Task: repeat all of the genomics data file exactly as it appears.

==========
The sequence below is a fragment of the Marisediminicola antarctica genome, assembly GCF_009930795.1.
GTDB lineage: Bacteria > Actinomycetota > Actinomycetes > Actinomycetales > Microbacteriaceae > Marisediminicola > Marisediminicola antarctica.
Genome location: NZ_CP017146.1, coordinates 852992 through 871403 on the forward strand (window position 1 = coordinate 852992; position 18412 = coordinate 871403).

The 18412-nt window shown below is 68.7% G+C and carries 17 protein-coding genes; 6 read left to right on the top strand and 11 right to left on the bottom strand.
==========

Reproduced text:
The sequence below is a fragment of the Marisediminicola antarctica genome, assembly GCF_009930795.1.
GTDB lineage: Bacteria > Actinomycetota > Actinomycetes > Actinomycetales > Microbacteriaceae > Marisediminicola > Marisediminicola antarctica.
Genome location: NZ_CP017146.1, coordinates 852992 through 871403 on the forward strand (window position 1 = coordinate 852992; position 18412 = coordinate 871403).

The 18412-nt window shown below is 68.7% G+C and carries 17 protein-coding genes; 6 read left to right on the top strand and 11 right to left on the bottom strand.